Theology of the Pentateuch – This was the most disappointing course this semester. Actually, it is currently running neck and neck with my Systematic Theology courses from undergrad as the most unhelpful course I have ever taken. I don’t want to have this post descend into negativity at the end, so I will content myself with saying that it would have made a decent Biblical theology course. As a Theology of the Pentateuch course it was unfruitful at best. The problems generally revolve around using categories from systematic theology (instead of simply working through the text) and in having as our corpus the entirety of the Christian Bible (yes, including the NT) instead of restricting our searching to the Pentateuch (or even the Hebrew Bible/Old Testament).

So, two classes where I learned a ton, one that was mediocre, and one that was a complete disappointment. I suppose it could have been worse. All in all though, this semester has not been the worst I’ve ever had, and Greek and Aramaic thoroughly redeem it. So, onward to next Wednesday and my Greek and Aramaic finals.

Greek Book Recommendations?

As I mentioned in a recent post I am taking Intermediate Greek in a summer module. The module starts in the middle of May. As with all classes there are a variety of required texts (see below). However, the syllabus from previous years has the ominous warning, “Students are expected to consult works beyond the required textbooks in the completion of assignments.” I’ve no reason to believe that this expectation will change this year. As I result, I’m putting out a call for recommendations on books beyond the required texts for the course that I might want to have on hand. Some I may buy, but I really want to get an idea of what I should be looking for in the reference section of the library.

Required Texts:
NA27 or UBS4
Lexical Aids for Students of New Testament Greek by Metzger
Idioms of the Greek New Testament by Porter
A Grammatical Analysis of the Greek New Testament
by Zerwick and Grosvener
Greek Grammar: Beyond the Basics by Wallace

Those are the required texts. They aren’t too horribly priced, but BDAG made me gasp the first time I saw the (for me) very high figure. Still, I’ll need that book in more than just this class, so it’s worth it. Beyond these, any recommendations regarding other works on Greek syntax, grammar, morphology, or what have you?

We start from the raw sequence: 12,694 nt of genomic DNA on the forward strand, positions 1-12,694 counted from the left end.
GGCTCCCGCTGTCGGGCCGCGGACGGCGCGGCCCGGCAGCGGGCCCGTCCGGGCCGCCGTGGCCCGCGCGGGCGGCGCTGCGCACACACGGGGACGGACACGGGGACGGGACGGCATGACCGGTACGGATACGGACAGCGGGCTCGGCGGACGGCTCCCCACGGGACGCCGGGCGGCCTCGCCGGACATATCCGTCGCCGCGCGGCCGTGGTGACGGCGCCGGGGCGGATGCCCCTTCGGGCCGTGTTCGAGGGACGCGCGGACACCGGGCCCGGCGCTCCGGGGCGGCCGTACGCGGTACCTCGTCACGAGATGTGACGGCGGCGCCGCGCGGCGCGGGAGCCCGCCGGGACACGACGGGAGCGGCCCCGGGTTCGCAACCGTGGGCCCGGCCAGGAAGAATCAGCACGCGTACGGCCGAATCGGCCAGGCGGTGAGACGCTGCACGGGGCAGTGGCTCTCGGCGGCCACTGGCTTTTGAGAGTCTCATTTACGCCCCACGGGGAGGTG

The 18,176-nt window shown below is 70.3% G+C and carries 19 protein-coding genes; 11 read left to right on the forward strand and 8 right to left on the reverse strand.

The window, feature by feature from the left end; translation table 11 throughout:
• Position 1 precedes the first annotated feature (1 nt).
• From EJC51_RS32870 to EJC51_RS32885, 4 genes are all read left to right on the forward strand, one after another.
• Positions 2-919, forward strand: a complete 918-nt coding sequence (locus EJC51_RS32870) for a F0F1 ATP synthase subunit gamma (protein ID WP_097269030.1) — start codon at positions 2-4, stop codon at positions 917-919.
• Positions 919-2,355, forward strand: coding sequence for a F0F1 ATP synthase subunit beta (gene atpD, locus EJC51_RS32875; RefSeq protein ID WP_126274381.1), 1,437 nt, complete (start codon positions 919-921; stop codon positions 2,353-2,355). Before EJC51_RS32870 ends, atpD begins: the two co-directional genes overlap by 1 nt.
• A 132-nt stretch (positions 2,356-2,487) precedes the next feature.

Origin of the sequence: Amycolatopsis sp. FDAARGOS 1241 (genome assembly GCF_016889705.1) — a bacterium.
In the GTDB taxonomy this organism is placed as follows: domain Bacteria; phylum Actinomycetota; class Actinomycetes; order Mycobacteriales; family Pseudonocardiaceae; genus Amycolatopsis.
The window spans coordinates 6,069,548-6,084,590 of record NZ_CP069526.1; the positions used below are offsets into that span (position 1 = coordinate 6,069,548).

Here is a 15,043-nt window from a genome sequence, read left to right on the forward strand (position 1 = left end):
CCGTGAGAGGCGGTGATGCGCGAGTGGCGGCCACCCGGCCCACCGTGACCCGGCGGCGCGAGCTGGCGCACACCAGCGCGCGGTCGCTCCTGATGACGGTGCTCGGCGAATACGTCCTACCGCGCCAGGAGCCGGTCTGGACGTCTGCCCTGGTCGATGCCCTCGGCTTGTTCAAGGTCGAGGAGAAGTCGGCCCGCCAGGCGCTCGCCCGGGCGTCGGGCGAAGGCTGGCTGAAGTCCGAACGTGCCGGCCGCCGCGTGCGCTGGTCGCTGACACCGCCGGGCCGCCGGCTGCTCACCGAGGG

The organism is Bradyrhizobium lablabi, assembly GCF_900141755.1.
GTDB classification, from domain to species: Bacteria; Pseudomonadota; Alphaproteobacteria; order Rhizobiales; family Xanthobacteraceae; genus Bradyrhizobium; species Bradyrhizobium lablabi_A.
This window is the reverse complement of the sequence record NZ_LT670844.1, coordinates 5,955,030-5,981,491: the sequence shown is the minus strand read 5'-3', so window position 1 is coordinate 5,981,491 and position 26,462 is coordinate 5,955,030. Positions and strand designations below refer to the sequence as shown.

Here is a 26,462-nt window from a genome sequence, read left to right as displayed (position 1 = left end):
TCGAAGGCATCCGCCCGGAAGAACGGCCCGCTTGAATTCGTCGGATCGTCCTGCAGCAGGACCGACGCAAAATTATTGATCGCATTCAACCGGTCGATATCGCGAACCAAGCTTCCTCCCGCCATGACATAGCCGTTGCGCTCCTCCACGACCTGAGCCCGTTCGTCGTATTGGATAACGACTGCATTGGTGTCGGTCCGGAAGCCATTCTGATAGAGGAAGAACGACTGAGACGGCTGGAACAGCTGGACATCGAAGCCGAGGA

The end of another semester

This semester is quickly coming to a close. It’s always amazing to me, as I sit at the end of a semester, that another three(ish) months have rushed by. I will be honest, this semester was much easier than last semester. I still have a Semlink course to finish up, but that is pretty much some reading, finishing the lecture mp3s, and then writing two short papers. For my actual resident courses I’m finished aside from finals and a few articles that I still need to read for Theology of the Pentateuch. Some of my reflections from this semester follow:

Greek II – I’m amazed at how fun Greek has been this year. Greek I was excellent, and Greek II was equally so. I’m feeling very confident in my knowledge of the language. I realize I’m only at a very basic level, but I think I have the basics down well. I’m actually really looking forward to taking Intermediate Greek in a summer module.

Theology of the Pentateuch – This class has been beyond disappointing. The reading has been next to worthless. The class sessions themselves have been more about systematic theology and proof texting (and not even limiting the proof-texts to the Pentateuch!) then about anything else. I don’t want to descend into complaining. I’ll simply say that the class is not what I had hoped for or expected. I’m still trying to figure out how what I’ve received fits with the course name or description.

Aramaic – Many will remember that this class had me panicking at the beginning of the semester. Not so anymore. I have very much enjoyed the second half of the semester. The primary reason for this is that I haven’t had to worry about memorizing paradigms during the second half of the semester. Dr. Stuart has required that we translate all every word of Aramaic in the Bible, and now we’re working on a targum of Genesis 1 (with Babylonian pointings!) and an unpointed text from Elephantine. I’m actually enjoying the course immensely now. Not as much as Hebrew, or even as much as Greek, but quite a bit nonetheless.

As for the future, I’m still working out what next semester is going to look like, but I do know that I’m taking Intermediate Greek this summer, as I mentioned above. I’ll actually have another post with a few questions related to that sometime this weekend.